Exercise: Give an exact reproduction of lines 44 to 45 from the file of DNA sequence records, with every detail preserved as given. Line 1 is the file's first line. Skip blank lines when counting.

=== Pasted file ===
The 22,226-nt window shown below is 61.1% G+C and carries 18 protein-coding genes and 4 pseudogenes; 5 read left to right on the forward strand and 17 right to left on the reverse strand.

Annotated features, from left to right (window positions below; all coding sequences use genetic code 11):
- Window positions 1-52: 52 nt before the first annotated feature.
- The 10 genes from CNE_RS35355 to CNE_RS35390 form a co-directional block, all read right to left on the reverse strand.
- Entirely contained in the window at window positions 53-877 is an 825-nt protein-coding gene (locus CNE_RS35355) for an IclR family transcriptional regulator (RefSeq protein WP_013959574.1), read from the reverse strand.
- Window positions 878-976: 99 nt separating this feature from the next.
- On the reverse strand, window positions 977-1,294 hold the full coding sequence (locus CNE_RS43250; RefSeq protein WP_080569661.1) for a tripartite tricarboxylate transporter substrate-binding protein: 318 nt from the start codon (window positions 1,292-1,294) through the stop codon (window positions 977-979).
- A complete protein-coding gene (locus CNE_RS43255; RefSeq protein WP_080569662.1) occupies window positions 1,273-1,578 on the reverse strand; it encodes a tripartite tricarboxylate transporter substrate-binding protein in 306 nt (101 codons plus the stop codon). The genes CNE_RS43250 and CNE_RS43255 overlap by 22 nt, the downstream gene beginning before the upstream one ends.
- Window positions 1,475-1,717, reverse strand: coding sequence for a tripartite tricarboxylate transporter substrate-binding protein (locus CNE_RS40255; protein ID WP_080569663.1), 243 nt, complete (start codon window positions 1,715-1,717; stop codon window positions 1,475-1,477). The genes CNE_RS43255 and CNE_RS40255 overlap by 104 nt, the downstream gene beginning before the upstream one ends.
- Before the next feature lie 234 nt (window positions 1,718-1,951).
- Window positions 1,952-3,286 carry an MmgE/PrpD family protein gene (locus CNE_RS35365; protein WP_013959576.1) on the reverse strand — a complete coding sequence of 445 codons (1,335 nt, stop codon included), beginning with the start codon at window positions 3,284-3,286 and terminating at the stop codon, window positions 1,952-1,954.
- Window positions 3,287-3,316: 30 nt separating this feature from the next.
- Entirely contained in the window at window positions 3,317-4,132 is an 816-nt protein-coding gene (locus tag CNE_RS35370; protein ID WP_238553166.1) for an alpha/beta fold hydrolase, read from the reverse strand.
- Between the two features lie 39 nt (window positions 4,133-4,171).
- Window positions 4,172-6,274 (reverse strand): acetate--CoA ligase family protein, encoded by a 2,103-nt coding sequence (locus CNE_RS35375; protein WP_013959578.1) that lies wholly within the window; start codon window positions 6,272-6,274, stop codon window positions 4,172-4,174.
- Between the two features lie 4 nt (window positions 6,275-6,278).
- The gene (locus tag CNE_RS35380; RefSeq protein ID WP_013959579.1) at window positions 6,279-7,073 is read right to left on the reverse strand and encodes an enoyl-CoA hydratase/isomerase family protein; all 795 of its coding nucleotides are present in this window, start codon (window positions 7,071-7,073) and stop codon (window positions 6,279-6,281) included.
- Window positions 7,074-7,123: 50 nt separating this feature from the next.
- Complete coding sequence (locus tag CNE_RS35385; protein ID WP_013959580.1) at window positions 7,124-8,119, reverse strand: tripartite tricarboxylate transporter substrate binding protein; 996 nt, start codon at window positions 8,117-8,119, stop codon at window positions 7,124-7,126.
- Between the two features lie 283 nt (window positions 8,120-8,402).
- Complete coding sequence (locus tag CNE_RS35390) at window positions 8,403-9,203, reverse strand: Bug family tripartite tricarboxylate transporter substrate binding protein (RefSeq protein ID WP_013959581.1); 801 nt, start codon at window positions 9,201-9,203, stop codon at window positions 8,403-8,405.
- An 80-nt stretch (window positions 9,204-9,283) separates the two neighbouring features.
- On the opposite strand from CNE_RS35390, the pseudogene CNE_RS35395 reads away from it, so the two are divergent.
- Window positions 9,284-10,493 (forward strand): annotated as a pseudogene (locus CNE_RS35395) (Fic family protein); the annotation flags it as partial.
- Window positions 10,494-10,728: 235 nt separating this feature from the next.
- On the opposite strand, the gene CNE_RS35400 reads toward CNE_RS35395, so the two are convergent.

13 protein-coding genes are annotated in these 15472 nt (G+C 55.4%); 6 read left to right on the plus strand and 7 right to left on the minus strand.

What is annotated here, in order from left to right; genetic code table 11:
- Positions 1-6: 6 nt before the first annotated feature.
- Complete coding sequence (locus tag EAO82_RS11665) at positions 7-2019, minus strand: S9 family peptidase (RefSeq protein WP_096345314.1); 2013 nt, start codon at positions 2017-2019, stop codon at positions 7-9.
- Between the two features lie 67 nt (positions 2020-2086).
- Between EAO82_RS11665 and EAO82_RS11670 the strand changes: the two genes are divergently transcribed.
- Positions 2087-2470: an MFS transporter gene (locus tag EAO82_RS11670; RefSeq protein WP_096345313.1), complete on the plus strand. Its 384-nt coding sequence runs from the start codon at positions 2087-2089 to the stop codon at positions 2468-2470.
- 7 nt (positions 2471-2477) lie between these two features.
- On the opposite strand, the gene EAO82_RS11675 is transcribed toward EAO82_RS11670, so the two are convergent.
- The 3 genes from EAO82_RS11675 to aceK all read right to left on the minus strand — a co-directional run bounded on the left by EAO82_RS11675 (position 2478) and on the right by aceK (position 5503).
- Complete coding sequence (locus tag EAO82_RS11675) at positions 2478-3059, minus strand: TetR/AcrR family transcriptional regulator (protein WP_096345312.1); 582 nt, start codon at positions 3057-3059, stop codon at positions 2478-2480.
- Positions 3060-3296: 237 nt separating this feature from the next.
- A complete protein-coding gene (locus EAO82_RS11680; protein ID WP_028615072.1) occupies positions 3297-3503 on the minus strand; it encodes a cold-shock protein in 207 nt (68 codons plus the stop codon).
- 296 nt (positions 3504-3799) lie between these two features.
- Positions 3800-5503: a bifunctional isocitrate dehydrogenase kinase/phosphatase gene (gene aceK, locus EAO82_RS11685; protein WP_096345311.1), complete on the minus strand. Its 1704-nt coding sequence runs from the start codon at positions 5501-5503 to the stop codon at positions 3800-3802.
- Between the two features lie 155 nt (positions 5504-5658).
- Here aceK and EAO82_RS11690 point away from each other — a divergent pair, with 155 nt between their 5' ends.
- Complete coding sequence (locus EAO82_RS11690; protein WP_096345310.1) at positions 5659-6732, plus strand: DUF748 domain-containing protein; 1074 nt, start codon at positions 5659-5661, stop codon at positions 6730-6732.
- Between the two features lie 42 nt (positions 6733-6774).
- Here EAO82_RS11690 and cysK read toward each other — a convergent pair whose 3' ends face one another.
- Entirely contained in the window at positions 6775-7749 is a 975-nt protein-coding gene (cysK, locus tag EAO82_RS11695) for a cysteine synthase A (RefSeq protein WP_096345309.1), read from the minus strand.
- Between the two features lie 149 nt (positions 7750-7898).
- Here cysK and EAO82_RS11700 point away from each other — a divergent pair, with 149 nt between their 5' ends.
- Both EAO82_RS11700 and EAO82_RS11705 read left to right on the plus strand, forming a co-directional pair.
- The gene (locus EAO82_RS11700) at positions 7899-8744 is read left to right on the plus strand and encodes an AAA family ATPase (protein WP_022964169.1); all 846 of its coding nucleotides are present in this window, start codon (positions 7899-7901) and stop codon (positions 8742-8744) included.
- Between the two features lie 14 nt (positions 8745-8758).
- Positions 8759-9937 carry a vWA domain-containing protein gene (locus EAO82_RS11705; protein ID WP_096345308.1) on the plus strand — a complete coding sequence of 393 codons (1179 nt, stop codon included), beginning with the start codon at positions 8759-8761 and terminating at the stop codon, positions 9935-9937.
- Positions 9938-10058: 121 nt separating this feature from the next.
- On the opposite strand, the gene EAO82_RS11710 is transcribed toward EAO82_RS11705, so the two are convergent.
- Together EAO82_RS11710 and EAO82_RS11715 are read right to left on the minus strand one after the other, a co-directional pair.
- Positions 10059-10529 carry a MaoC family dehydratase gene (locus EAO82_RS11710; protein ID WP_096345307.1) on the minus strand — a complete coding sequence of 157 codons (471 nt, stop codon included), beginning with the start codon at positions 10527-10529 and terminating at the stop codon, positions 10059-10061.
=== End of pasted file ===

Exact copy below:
- Complete coding sequence (locus EAO82_RS11690; protein WP_096345310.1) at positions 5659-6732, plus strand: DUF748 domain-containing protein; 1074 nt, start codon at positions 5659-5661, stop codon at positions 6730-6732.
- Between the two features lie 42 nt (positions 6733-6774).